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12 Details That Movies Get Totally Wrong About Weather And Storms According To Meteorologists

List RulesVote up the most overblown cinematic weather details.

Natural disasters have long been a source of fascination, and they're a recurring subject in movies and TV shows. But even though movies like Twister and The Day After Tomorrow can be big draws at the box office, they're far from realistic depictions of actual meteorology. While movies about weather disasters often have to sacrifice accuracy to be more cinematic, sometimes these inaccuracies are so egregious that they completely misrepresent the dangerous phenomena they're supposed to portray. Worst of all, some of these movies even have characters who claim to be meteorologists, which only spreads the misinformation further. 

Luckily, real meteorologists aren't shy about fact-checking weather movies. Here are 12 weather-related details that movies got totally wrong.  

  • 1
    18 VOTES

    In ‘Geostorm,’ One Afghan Town Freezes While The Rest Of The Desert Still Swelters - That’s Impossible Because The Cold Air Has To Go Somewhere

    One of the earliest extreme weather events caused by the "Dutch Boy" satellite in Geostorm happens in Afghanistan when fast-moving "sonic waves" cause a hyper-localized freeze that hits a tiny village in Afghanistan. As the movie points out, the surrounding desert is about 130 degrees Fahrenheit.

    According to meteorologist Anthony Marzano, a mini-climate like this just isn't possible. Because cold air is denser than warm air, a blast of cold air like this would sink and disperse outward in all directions, which would both cool the surrounding desert and cause a massive dust storm. 

    Totally wrong?
  • 2
    11 VOTES

    The San Andreas Fault Can't Cause A Wave Nearly As Big As The One In 'San Andreas'

    Sometimes when it comes to movies and weather, the inaccuracy is more related to the scale of the event rather than whether the event itself can actually occur. The San Andreas Fault is one of the world's most famous geological fault lines, but it can't cause a tsunami nearly as big as the one in San Andreas. According to earthquake expert Morgan Page, the San Andreas Fault is a "transform" style fault, in which two tectonic plates move horizontally in opposite directions. These don't often generate tsunamis.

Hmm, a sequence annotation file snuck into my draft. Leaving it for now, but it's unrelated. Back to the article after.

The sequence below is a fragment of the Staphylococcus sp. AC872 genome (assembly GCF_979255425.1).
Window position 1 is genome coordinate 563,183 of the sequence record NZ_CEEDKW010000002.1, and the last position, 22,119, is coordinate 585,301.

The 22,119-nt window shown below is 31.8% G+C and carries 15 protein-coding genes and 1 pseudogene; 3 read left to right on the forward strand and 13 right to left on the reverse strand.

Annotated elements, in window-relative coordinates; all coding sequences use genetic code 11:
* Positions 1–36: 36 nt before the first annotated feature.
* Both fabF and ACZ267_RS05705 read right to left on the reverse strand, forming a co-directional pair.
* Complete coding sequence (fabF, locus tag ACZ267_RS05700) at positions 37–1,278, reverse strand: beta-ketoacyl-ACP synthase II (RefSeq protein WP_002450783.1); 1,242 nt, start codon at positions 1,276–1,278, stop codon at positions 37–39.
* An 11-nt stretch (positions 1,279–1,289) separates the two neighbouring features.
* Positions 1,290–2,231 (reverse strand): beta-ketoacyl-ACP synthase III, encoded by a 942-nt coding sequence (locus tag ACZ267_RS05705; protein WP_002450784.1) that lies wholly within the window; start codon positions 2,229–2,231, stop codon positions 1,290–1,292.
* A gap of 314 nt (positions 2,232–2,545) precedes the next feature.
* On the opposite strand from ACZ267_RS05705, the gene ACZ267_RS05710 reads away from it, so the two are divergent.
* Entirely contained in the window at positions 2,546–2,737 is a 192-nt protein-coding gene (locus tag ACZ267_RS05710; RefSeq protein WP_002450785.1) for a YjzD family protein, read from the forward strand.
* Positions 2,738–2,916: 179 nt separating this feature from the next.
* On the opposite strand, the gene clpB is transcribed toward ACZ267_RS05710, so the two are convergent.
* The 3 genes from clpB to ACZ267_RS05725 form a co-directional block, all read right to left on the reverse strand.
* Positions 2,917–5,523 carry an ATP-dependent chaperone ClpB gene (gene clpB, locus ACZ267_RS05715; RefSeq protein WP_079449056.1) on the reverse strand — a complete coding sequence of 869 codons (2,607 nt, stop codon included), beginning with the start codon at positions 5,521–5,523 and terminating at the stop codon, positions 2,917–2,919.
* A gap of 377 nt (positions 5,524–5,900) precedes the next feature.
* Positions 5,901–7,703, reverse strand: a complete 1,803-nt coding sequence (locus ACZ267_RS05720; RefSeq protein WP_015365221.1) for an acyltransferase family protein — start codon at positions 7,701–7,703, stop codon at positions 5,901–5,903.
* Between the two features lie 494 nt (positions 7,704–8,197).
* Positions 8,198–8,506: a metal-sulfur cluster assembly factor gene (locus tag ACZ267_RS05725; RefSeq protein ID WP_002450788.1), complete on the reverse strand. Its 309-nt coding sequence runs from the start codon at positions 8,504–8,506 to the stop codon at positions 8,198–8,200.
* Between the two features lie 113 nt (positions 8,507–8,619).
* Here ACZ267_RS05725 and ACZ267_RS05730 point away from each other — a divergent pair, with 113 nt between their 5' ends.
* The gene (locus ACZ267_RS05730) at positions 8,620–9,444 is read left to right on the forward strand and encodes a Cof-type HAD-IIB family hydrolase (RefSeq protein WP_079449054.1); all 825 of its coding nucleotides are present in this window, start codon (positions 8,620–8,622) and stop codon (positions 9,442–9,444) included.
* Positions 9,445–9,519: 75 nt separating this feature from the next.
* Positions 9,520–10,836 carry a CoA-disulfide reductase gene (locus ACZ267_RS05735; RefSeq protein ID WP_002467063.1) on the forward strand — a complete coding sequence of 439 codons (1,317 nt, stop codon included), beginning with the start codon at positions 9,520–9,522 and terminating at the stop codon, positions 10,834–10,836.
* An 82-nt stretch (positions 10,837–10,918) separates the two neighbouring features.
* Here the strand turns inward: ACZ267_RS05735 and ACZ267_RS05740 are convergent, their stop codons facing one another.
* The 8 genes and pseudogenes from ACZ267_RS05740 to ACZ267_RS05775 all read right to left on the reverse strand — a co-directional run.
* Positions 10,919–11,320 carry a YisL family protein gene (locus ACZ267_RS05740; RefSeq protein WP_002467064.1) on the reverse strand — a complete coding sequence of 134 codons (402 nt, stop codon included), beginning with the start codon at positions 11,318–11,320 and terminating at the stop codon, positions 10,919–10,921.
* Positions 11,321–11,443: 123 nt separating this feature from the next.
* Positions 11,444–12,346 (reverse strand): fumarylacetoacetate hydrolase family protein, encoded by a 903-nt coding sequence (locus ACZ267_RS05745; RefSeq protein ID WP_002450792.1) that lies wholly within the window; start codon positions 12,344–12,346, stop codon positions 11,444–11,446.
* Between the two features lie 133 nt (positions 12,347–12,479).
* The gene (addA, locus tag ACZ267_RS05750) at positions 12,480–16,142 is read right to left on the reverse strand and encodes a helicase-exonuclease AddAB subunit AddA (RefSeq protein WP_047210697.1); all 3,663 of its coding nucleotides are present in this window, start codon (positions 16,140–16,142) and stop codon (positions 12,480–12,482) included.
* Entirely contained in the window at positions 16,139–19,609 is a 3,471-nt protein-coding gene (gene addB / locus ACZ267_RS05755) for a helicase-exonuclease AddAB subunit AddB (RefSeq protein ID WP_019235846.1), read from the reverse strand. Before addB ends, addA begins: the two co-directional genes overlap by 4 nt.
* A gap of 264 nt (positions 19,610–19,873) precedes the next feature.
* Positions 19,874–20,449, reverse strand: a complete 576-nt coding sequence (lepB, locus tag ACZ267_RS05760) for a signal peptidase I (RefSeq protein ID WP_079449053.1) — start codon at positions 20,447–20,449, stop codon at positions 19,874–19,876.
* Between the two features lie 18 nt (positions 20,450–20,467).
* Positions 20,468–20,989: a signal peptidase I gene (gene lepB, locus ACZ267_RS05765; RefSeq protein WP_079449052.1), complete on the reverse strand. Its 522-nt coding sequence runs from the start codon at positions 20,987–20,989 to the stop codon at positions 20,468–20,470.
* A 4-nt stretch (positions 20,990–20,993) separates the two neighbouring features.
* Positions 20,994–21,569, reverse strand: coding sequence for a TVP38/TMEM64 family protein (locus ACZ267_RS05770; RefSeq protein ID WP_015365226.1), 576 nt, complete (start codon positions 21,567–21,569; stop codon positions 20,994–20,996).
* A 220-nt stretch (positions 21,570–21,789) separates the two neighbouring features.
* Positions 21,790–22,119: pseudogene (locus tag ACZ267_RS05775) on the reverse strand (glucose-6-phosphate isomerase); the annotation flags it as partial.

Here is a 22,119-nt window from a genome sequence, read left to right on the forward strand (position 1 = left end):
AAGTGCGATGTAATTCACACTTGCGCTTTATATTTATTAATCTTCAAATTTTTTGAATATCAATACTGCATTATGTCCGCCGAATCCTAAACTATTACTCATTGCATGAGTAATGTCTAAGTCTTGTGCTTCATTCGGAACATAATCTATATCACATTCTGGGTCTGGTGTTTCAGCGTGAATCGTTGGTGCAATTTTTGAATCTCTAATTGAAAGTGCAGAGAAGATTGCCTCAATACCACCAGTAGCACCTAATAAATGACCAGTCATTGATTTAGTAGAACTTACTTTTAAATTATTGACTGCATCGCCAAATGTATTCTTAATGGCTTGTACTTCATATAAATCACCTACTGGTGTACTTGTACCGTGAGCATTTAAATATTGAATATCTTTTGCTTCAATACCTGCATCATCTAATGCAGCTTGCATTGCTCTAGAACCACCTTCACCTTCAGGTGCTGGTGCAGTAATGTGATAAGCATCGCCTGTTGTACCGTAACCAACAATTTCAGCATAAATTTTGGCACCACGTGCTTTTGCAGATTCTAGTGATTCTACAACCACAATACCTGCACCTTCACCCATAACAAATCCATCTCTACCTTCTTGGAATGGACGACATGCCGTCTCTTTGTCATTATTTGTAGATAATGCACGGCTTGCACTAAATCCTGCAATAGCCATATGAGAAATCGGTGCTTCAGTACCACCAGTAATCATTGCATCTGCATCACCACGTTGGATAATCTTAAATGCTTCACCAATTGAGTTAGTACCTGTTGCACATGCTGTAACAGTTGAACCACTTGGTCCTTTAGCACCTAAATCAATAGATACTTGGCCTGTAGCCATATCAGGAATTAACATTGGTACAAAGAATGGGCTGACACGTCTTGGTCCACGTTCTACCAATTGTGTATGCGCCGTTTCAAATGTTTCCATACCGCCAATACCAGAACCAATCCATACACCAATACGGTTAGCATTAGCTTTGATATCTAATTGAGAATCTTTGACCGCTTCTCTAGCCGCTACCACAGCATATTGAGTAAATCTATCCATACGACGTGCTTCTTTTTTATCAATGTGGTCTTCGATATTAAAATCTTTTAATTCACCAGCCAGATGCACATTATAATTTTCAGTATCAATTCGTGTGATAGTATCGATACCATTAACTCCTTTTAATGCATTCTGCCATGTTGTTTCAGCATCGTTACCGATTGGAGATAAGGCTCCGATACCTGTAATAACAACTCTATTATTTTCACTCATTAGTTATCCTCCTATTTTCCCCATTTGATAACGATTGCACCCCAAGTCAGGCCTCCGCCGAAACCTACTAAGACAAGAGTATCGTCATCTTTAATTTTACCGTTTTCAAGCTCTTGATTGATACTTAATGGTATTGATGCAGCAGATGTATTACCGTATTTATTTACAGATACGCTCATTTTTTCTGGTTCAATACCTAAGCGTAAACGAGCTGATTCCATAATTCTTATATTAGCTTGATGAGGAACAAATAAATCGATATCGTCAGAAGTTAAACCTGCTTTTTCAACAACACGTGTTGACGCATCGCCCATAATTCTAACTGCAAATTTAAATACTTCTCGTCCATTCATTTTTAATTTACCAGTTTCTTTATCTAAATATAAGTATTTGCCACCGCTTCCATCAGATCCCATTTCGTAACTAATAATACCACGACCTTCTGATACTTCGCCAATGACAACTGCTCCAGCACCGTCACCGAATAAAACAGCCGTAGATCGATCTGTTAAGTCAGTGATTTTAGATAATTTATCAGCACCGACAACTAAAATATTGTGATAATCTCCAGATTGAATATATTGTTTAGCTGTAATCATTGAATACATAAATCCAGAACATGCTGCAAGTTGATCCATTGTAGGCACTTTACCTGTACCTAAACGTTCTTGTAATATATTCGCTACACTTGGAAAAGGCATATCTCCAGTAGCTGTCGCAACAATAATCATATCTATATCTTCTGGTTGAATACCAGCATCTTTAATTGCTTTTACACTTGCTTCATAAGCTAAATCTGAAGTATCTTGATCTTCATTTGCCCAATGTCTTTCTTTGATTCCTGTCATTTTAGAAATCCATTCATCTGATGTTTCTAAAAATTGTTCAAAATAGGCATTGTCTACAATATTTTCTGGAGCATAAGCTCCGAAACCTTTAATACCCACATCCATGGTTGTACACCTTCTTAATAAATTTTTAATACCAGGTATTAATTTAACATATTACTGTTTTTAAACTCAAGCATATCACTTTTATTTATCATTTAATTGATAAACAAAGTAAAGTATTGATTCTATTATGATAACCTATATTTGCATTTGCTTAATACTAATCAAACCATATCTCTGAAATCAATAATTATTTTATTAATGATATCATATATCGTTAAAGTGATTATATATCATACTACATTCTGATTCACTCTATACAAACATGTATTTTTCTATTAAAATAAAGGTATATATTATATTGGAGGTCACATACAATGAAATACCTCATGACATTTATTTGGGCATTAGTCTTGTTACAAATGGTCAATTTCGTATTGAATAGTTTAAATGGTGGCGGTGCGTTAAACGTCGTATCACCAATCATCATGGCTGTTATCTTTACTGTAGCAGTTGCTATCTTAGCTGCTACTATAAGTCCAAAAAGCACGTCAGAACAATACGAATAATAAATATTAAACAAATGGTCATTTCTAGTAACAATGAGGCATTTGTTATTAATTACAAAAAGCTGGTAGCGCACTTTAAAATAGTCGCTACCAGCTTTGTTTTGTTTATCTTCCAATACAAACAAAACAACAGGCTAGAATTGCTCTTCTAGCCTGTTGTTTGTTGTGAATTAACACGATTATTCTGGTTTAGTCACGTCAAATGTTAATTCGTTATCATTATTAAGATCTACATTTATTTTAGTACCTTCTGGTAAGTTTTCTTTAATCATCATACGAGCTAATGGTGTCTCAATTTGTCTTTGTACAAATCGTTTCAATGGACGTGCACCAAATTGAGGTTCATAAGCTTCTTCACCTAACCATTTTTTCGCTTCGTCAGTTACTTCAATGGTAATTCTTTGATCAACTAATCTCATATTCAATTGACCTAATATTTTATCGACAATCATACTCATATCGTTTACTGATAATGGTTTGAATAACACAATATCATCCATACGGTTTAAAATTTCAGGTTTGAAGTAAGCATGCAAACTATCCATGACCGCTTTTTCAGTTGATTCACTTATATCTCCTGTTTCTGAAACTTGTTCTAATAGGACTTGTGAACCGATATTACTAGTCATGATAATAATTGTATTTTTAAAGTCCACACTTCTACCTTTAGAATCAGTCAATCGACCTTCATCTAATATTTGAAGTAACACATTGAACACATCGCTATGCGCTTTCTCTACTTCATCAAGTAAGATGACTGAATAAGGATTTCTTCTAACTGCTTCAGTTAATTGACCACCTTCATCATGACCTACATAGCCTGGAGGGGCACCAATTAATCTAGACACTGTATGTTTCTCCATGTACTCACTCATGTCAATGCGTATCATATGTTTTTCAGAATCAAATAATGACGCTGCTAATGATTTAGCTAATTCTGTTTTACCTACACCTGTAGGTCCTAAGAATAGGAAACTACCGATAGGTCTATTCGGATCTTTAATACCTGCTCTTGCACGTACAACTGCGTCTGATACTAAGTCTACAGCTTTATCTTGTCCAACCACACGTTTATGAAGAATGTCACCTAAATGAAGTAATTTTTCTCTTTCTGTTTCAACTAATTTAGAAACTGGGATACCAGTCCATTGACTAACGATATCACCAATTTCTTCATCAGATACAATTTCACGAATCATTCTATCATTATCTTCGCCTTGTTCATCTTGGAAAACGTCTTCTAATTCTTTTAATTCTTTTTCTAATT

The kind of fault that can create earthquakes big enough to devastate the Golden Gate Bridge is a convergent fault, in which one tectonic plate is subsumed by another. It's also possible that an undersea landslide could cause a tsunami this big - but not the San Andreas Fault. 

    Totally wrong?
  • 3
    10 VOTES

    In ‘Twister,’ They Supposedly See The Eye Of The Tornado, Which Is Not Possible

    In a pivotal moment in Twister, Jo and Bill take refuge from the F5 storm by hiding in a barn, where they strap themselves to some pipes. When the storm approaches and destroys the barn, the two storm chasers are lifted off the ground and towards the tornado's funnel. As the storm passes over them, Jo and Bill can see the "eye" of the tornado, while ethereal music plays. 

    While it's possible to see the eye of a hurricane - it's called the "stadium effect," because it feels like being in the center of a massive stadium - that's not the case with tornadoes. According to meteorologist Don Schwenneker, it's impossible to see the "eye" of a tornado from inside it. Although, admittedly, he hasn't been inside a tornado himself. 

    Totally wrong?
  • 4
    27 VOTES

    In ‘Sharknado,’ A Storm Picks Up Sharks, But Sharks Can Actually Sense Weather Changes And Would Swim To Deep Water To Be Safe

    Photo: The Asylum

    To be fair, a movie like Sharknado probably isn't trying to be 100% scientifically accurate about tornadoes, or "waterspouts" as they're called when they're over the water. In the movie, a massive storm picks up hundreds of sharks and deposits them on unsuspecting humans on land. Scientists actually do know what happens to sharks during storms.

    While waterspouts have been known to pick up smaller fish or frogs, that's not the case with sharks. Sharks can sense changes in pressure related to storms, and when a waterspout approaches, they swim to deeper water for safety. 

    Totally wrong?